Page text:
All natural. Free range. Organic. Pesticide free. Genetically modified. Made with organic ingredients. Hormone free.
Which of these terms mean something? Which are practically meaningless?
If you’re at all concerned about the health and nutrition of the food you feed your family, you’ve got to look behind the labels of your food. Peel back the pretty, “wholesome” looking packaging. Ignore the fantastical descriptions on the back.
Most of it? Just marketing.
Perhaps the most confusing segment of food labels is meat and poultry. Several of the “natural foods” stores here in Colorado Springs tout their meats as all-natural. But are they? And if they are, what exactly does it mean?
Understanding The Lingo
Let’s look at the official definitions of some of the terms you’ll see on meat packaging:
Free Range / Free Roaming (poultry): Producers must demonstrate to the Agency that the poultry has been allowed access to the outside.
Natural: A product containing no artificial ingredient or added color and is only minimally processed (a process which does not fundamentally alter the raw product) may be labeled natural. The label must explain the use of the term natural (such as – no added colorings or artificial ingredients; minimally processed.)
No Hormones (pork or poultry): Hormones are not allowed in raising hogs or poultry. Therefore, the claim “no hormones added” cannot be used on the labels of pork or poultry unless it is followed by a statement that says “Federal regulations prohibit the use of hormones.”
No Hormones (beef): The term “no hormones administered” may be approved for use on the label of beef products if sufficient documentation is provided to the Agency by the producer showing no hormones have been used in raising the animals.
No Antibiotics (red meat and poultry): The terms “no antibiotics added” may be used on labels for meat or poultry products if sufficient documentation is provided by the producer to the Agency demonstrating that the animals were raised without antibiotics.
Organic: Animals raised on an organic operation must be fed organic feed and given access to the outdoors. They are given no antibiotics or growth hormones.
The NOP (National Organic Program) regulations prohibit the use of genetic engineering, ionizing radiation, and sewage sludge in organic production and handling. As a general rule, all natural (non-synthetic) substances are allowed in organic production and all synthetic substances are prohibited.
Here’s a list of prohibited and allowed substances under the NOP regulations.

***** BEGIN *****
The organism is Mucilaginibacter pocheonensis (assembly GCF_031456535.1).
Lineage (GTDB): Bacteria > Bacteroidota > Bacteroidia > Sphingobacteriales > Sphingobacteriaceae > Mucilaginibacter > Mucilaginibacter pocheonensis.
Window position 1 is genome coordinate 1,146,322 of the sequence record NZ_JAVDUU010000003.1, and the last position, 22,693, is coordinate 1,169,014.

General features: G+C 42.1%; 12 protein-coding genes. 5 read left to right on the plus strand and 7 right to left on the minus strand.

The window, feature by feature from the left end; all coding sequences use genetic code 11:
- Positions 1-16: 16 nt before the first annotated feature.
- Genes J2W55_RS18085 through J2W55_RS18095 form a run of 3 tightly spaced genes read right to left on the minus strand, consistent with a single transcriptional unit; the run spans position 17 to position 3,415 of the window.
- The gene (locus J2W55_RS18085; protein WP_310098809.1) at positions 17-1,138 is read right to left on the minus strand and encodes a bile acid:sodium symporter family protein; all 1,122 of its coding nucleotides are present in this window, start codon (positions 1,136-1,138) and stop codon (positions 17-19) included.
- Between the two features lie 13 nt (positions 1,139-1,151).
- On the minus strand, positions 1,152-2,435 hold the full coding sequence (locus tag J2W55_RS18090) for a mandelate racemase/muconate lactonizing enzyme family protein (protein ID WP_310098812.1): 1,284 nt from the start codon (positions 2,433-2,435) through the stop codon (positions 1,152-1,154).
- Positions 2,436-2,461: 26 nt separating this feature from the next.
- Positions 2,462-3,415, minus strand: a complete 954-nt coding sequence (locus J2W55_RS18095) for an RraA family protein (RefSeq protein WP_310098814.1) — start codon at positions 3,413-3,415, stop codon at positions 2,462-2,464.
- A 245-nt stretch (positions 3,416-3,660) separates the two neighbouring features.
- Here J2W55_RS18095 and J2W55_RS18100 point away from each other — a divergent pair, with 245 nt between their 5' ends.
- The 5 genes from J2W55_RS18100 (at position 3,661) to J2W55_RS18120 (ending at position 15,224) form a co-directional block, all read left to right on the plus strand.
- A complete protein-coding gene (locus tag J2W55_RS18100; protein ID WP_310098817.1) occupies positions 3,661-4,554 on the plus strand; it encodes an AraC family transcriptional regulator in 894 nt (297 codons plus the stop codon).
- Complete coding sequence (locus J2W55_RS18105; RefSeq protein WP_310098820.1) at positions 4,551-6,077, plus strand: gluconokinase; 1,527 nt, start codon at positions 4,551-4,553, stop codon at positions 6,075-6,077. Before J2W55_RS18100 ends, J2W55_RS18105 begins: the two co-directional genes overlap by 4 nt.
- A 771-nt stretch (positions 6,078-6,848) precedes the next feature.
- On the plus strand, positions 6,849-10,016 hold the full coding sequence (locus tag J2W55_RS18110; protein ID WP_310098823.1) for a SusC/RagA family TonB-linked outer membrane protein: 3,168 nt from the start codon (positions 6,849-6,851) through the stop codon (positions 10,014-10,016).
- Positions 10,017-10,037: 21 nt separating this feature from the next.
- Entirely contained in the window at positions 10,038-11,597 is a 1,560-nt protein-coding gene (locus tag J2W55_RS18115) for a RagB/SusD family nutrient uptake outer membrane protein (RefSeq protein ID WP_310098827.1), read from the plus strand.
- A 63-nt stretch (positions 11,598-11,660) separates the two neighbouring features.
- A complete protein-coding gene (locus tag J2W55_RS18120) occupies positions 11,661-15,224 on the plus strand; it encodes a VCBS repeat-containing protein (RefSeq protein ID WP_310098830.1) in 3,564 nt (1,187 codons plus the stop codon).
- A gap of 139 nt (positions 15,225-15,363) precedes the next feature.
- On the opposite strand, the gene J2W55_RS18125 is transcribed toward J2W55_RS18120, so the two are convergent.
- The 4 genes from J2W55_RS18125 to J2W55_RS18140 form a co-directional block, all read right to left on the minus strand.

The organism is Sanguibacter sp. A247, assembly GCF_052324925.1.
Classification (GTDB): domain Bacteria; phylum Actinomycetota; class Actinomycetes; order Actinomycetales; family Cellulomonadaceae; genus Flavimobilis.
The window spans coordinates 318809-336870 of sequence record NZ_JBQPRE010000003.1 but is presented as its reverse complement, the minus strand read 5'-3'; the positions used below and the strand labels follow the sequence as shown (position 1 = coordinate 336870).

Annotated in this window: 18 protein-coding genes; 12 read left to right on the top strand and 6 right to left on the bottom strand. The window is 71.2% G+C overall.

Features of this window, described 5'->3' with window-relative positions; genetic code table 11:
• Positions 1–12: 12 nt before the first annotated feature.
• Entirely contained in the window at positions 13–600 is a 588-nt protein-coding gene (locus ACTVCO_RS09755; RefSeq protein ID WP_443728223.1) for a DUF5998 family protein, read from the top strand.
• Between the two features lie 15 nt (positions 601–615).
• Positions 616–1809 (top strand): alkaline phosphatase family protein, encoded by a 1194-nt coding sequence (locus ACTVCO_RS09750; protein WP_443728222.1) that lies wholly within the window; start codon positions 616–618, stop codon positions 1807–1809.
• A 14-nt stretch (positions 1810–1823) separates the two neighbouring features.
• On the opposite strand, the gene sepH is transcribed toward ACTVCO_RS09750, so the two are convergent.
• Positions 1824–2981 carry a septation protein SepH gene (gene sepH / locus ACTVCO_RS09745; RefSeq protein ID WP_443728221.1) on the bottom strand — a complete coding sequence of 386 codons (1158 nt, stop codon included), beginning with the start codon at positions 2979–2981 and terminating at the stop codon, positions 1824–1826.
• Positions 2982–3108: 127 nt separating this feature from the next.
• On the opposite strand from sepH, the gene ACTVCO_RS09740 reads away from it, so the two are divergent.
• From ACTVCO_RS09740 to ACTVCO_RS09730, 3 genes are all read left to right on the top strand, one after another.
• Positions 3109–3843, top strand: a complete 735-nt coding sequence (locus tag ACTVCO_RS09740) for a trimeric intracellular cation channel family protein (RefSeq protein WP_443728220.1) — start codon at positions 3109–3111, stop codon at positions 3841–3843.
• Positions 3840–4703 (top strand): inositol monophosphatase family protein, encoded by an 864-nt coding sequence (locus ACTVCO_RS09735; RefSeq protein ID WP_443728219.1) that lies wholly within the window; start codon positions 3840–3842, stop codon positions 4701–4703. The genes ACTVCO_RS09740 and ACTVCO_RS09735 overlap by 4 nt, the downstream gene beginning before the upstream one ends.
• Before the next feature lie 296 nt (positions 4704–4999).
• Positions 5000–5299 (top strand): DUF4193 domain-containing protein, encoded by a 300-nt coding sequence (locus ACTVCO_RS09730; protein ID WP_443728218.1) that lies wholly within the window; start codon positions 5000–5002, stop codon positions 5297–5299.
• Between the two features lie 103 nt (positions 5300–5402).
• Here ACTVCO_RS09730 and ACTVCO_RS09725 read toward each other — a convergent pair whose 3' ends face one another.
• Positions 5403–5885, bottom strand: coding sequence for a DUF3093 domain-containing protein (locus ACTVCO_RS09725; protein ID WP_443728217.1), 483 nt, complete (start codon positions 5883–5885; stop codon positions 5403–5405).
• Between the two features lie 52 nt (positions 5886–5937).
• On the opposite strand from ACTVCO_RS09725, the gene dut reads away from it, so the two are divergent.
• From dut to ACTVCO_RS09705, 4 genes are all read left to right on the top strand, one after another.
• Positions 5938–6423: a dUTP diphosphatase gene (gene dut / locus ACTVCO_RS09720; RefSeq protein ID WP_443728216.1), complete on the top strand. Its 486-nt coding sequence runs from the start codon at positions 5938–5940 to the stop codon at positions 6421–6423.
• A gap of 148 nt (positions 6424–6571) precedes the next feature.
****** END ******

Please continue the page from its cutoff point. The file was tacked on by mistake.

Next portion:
Sources: USDA – Meat and Poultry Labeling Terms and USDA – National Organic Program
Is It All Semantics?
The biggest thing that stands out to me in the above information is that hormones are not allowed in the raising of hogs or poultry. This means that, while accurate, seeing the term “hormone-free” on a package of chicken breasts really means nothing, as it’s illegal to use hormones in hogs or poultry.
But, from the same standpoint, hormone-free does actually mean something on a package of beef, as the USDA does allow the use of hormones in beef product.
What about cage-free and free-range chickens (eggs are most often labeled with those terms)? Free-range does have an official USDA definition, though in my opinion it seems a little broad to really matter much. Cage-free has no legal definition and thus could *probably* be used by anyone raising chickens in any manner.
And all-natural. Technically, it means that the product contains no artificial flavor or color and is “minimally processed”. But as you’ll see in the next post in this series, almost everyone labels their chicken all-natural, so this must not be a hard standard to meet.
Why Are You Telling Me This?
So, why all this information? Am I saying that you should only buy organic, or only buy your meat and eggs from local farmers that allow you to see how they raise them?
While I’d love to only buy organic foods and locally-raised meat, it’s not in the budget right now. I hope that it will be someday, but for now, I still buy store-brand eggs and whatever brand of chicken is cheapest, and do my best to create meals primarily from whole foods, even if they aren’t organic.
What I’d like to communicate is this:
If you’re spending more to buy “healthier” foods, make sure that it’s really worth it.
If you’re buying a certain brand of meat because you think it tastes better than other brands, go for it. But if you’re buying that brand of meat because it’s touted as “all-natural” and “hormone-free”, you may be spending more for nothing, or thinking you’re getting something you’re not.
Invest in food that is good for you; don’t waste your money on food that claims to be good for you. Know exactly what you’re buying, and that it’s all it you believe it to be.
Stay Tuned For More
Next Thursday, we’ll look at a bunch of different brands of chicken and compare their product claims with each other. In the coming weeks, we’ll look at things like organic labeling, different types of olive oil, and more, as well as open the floor for you to share your favorite sources for locally, organically-grown food.
And while much of this ongoing series will focus on the health claims of foods, we’ll also take a look at the differences in different types of products, such as the different grades of maple syrup, the beef grading system or the different types of sugars.
Stay tuned – and let me know if you’ve got an idea for something you think should be covered in this type of a series!
Don’t miss out! Get deals like this via email:
Welcome to Springs Bargains, a service of our real estate business, Circa Real Estate Group! I’m Carrie, and since 2008 I’ve been sharing free and discounted ways to eat, play, and enjoy life in Colorado Springs.